I'm measuring the distance between the two cords of a bifilar pendulum and its currently the lowest significant figure data I have. I considered wrapping a string around the two cords and halving the length of that, but the string needs to be taught to get a good measurement which then moves the cords together.

I'm aware that you can get a vernier caliper to measure lengths less that 15 cm, but that is too short for my needs.


It seems to me that I'm coming across as a bit idealistic but here's why getting four significant figures:

From a comment:

You have the treads of finite width

I've used a type of nylon fishing wire that claims to be 0.4mm in diameter which isn't stretchy.

how parallel are the threads

I was planning to measure the distances between the threads at the top and the bottom of the pendulum and then adjust until parallel

how are the threads attached to the rod and the points of suspension, is there a knot at the end of the threads, etc

I've made a rig out of some nuts, a threaded rod and two washers that gives a distinct point where the filament sways from.

  • 1
    $\begingroup$ If you are doing a standard bifilar experiment in the laboratory then a metre rule giving a measurement to about one millimetre should suffice? Think about it. You have the treads of finite width, how parallel are the threads, how are the threads attached to the rod and the points of suspension, is there a knot at the end of the threads, etc. All these factors might well contribute to errors which are larger than the accuracy of your measuring device? $\endgroup$
    – Farcher
    Commented Nov 16, 2019 at 11:08
  • $\begingroup$ What are you using the bifilar pendulum for? $\endgroup$ Commented Jan 3, 2020 at 7:36
  • $\begingroup$ @sammygerbil I'm a high school physics student and I'm working on a project where I experimentally find an equation that gives me the time period of a bifilar pendulum. I've completed almost all of the experiments now by just using 3 sig fig data, but your welcome to tell me how to improve my method. $\endgroup$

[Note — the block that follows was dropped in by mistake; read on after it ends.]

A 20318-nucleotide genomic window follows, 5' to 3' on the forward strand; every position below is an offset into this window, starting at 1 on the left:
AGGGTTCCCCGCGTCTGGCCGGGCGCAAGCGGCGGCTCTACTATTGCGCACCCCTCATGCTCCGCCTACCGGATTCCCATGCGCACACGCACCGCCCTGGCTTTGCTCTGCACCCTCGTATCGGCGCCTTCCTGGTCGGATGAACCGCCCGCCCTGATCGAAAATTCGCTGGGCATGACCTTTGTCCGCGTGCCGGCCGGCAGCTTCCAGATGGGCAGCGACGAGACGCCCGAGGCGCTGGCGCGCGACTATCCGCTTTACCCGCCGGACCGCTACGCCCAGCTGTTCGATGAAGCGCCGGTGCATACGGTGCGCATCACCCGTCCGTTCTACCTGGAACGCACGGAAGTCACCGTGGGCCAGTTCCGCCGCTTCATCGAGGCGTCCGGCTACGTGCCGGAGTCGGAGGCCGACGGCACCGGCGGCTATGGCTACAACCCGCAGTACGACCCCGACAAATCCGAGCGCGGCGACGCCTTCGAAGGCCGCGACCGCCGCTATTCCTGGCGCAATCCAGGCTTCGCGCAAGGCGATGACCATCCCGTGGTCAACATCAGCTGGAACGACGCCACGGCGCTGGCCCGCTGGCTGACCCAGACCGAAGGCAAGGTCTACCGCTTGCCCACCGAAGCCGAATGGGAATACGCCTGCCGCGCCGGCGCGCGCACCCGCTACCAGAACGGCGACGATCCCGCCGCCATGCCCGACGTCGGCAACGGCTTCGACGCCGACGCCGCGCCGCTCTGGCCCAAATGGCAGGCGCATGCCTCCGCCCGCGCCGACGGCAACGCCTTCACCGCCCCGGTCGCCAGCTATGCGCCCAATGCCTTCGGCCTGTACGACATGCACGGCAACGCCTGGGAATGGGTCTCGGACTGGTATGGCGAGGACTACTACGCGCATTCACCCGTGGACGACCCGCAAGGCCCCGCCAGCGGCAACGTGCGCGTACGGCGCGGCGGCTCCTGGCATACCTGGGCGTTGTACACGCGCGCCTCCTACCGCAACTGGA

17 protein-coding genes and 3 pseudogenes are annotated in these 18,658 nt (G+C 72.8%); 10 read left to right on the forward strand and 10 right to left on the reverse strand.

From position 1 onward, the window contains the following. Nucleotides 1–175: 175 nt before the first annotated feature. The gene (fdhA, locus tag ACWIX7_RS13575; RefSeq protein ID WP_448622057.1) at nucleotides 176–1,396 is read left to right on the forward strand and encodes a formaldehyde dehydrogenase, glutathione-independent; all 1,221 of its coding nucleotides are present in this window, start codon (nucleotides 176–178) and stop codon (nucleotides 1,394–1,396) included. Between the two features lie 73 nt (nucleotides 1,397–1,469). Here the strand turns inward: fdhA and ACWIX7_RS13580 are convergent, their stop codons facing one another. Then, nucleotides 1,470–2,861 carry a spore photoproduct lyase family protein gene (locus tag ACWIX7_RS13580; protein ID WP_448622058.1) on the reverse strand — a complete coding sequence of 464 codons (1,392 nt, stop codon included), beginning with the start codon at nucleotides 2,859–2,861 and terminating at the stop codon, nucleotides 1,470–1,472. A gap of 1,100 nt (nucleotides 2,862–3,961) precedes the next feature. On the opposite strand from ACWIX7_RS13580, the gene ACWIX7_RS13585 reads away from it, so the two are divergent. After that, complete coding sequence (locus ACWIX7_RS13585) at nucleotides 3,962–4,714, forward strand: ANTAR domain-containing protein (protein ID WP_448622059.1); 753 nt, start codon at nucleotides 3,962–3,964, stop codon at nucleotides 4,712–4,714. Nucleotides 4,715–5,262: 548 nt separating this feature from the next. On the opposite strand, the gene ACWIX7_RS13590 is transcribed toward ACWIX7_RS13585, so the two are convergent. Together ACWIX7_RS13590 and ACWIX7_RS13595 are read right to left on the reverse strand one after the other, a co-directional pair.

– Krish
    Commented Jan 3, 2020 at 16:45
  • $\begingroup$ @Krish I think 3 sf accuracy is probably the best you can do. I was going to suggest using a travelling microscope which has a vernier scale so you can measure to 0.1mm. Another option is an optical lever which means creating a shadow of the apparatus on a distant wall using a point source then making measurements on the shadow and applying geometry (similar triangles) to work out the distance between the threads. But if the threads are fine it will be very difficult to see their shadow. $\endgroup$ Commented Jan 3, 2020 at 16:55
  • $\begingroup$ @sammygerbil The travelling microscope is a valid answer, a little out of my budget, but valid nonetheless. I have doubts about the optical lever though. Surely that just shifts the need for accurate measurement to the distance between the light source and the bifilar pendulum cords? Not to mention that the pendulum itself sways, shifting the shadow with it $\endgroup$
    – Krish
    Commented Jan 3, 2020 at 17:04


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